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Guitar Pedal Demo Resource

Pro Guitar Shop Youtube
Here is something I’ve been searching for and think is a valuable resource when it comes to pedals. Without too much backstory, a few years ago I worked at a music shop in Maryland called Atomic Music. They employed mostly guitar buffs and I watched them talk their alien language while helping people with keyboards and recording. Since then I have been obsessive about delays and various high end/interesting pedals. I found a youtube account that has demos an array of interesting pedals that are worth checking out. As of this posting they have 150 videos ready to rock your bank account.
Props to whoever knows what pedal on the left is.

Surachai Modular Loops

And because all that ass kissing makes me sick, I’ve made some samples to share with you. Paris + catacombs closed for repairs = alone time with the modular. Repairing catacombs. Is it me or does that sound like a paradox? Anywho. these files are raw, no normalization, no compression, no sweetning. Mono, 16 bit, 44.1 Khz. Enjoy! You can download them here.

From the zip file:
Because I’m in Paris and my audio interface is in Chicago, I decided to use the line in on the Macbook. While I never done this before, It seems to work pretty well.

Use these samples however you want. Though I’d love to hear how you’re using them. You can send products, questions and comments to: trash@thedeepelement.com
Best,
-surachai.

The current modular tour setup is:
Livewire Dalek
Cwejman VM-1
Doepfer A-188-2 BBD
Doepfer A-142-3 Quad LFO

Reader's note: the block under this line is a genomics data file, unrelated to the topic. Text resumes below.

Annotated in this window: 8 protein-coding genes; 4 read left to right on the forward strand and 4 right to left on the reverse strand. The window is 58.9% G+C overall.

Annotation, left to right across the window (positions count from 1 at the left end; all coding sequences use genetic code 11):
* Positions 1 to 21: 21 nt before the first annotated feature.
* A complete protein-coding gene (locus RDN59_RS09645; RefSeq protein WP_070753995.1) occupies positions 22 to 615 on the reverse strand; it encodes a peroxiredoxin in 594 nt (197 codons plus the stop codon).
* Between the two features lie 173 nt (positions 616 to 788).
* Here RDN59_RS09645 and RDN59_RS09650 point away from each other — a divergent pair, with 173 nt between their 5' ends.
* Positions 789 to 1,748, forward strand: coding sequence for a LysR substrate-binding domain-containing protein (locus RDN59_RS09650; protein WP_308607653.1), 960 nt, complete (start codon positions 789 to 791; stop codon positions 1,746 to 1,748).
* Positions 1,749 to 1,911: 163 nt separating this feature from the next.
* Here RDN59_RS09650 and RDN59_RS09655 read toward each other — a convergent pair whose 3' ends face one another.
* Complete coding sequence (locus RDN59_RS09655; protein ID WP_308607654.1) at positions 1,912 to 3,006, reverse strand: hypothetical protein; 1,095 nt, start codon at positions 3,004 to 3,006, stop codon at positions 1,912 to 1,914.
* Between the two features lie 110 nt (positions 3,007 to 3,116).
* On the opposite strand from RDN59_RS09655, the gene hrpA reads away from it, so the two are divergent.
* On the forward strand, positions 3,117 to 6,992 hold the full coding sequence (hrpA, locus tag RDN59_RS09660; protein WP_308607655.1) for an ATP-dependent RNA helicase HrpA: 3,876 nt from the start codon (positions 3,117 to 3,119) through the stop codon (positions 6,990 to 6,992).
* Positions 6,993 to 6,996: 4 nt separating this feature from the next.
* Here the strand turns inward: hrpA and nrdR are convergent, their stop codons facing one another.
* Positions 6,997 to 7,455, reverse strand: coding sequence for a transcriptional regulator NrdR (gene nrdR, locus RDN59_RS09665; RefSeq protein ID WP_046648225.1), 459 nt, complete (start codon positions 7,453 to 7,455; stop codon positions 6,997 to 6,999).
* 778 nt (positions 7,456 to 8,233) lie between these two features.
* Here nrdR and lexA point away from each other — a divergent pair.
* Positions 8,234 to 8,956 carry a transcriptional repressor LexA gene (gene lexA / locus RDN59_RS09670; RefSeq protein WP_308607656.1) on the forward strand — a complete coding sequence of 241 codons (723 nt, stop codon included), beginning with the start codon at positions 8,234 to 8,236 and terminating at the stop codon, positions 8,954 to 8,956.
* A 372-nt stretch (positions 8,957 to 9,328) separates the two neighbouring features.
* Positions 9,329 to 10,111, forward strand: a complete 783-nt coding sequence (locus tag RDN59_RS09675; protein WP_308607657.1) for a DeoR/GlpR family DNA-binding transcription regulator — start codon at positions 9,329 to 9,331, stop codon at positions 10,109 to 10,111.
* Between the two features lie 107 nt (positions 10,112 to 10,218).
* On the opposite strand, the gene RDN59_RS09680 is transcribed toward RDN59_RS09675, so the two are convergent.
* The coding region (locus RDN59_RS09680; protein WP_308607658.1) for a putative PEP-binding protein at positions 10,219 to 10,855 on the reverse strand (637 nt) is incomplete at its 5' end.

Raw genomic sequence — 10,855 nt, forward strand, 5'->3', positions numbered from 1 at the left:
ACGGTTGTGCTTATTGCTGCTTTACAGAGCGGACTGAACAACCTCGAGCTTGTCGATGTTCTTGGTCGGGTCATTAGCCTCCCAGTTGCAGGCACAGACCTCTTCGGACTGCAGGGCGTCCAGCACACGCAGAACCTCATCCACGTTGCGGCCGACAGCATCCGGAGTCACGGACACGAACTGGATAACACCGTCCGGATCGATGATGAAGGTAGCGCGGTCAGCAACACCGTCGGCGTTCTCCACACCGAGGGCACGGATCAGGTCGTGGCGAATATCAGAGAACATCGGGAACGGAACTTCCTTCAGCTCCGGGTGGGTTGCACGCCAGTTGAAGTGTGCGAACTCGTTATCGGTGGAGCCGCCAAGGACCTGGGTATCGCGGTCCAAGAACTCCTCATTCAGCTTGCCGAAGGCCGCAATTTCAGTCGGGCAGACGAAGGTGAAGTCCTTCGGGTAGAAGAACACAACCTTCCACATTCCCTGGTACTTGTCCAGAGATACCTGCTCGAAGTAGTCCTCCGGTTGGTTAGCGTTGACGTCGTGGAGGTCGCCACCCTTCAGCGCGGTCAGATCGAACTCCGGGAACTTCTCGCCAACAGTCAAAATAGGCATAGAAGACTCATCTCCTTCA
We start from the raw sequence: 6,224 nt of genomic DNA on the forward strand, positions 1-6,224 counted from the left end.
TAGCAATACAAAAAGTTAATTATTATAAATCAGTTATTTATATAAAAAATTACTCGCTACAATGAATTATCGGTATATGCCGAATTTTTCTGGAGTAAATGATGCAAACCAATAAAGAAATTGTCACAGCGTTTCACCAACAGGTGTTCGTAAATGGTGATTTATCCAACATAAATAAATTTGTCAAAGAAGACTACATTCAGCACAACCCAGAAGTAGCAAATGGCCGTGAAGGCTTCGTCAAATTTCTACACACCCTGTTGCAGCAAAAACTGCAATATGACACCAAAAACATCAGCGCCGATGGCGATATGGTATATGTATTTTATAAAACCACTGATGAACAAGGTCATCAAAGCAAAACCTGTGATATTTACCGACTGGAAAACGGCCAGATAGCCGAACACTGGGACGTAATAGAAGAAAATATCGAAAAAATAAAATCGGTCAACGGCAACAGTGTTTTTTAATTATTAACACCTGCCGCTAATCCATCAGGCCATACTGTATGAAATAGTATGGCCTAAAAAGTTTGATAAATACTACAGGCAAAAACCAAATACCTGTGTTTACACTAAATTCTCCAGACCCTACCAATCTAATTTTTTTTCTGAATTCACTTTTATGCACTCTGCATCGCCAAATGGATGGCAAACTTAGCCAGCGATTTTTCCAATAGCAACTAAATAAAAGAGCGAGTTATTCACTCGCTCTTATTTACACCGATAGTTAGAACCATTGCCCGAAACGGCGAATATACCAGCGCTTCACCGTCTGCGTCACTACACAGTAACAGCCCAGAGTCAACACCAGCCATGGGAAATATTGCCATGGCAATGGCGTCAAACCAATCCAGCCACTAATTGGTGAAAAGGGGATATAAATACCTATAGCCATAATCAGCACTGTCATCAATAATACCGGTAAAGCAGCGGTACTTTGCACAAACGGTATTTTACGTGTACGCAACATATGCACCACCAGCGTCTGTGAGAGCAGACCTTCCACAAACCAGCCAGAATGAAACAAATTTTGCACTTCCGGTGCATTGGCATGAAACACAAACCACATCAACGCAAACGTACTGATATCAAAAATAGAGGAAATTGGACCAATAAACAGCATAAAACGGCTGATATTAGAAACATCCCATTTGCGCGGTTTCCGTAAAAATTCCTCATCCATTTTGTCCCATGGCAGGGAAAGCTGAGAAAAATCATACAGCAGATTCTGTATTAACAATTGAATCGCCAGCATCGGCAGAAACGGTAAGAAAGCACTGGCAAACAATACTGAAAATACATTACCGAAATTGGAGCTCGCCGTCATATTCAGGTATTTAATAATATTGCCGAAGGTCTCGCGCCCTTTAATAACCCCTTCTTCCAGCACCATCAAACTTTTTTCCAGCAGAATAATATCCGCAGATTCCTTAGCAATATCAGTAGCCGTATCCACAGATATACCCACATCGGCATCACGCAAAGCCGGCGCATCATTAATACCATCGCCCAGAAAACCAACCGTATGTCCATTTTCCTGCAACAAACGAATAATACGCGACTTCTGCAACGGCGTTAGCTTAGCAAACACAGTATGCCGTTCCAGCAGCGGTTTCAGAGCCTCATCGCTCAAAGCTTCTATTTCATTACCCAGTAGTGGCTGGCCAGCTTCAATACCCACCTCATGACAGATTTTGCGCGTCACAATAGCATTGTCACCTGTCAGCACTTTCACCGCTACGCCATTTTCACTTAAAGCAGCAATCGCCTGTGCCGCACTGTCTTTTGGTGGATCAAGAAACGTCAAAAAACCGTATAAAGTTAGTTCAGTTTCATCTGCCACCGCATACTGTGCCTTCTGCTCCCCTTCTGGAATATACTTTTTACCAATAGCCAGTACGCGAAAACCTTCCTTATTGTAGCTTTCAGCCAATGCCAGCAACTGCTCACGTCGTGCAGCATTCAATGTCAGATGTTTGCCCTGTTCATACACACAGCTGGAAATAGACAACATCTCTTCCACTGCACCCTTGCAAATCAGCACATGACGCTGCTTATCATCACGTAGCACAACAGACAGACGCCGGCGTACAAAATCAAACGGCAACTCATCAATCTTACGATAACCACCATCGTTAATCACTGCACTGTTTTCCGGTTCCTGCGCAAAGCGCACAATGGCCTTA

Doepfer A-155 Sequencer
Harvestman Malgorithm
Harvestman Polivoks VCF
Plan B Mixer

audio_Output: Richard Devine – The Electronic Music Manuscript

Just released by Sony is the The Electronic Music Manuscript sound library, which happens to be a brilliantly thought out collection of sounds plus an ‘above and beyond’ style presentation that you don’t often see as part of commercially released sound libraries. The two CD set comes bundled with a large number of photographs which highlight some of Richard’s methods of mayhem, two videos showcasing the creative processes, a huge interview with Richard giving a more in depth look at his work and history, NI Battery kits and finally the 24bit WAV files…

I caught up with Richard this week for a quick interview about the release…

JM: It’s great to see a library full of sounds that you can’t exactly tie to a specific genre that come from a more experimental direction, what was your inspiration for the overall collection?

I wanted to make a library that would be useful for many different people. I was aiming for sound designers, composers working in Film/TV, radio, video games, and electronic music. I tried to create some really unique material that could be used in a loop format with ACID and Apple Loops, but also include single shot and Battery kits for those who want to program and manipulate the sounds on a more detailed level.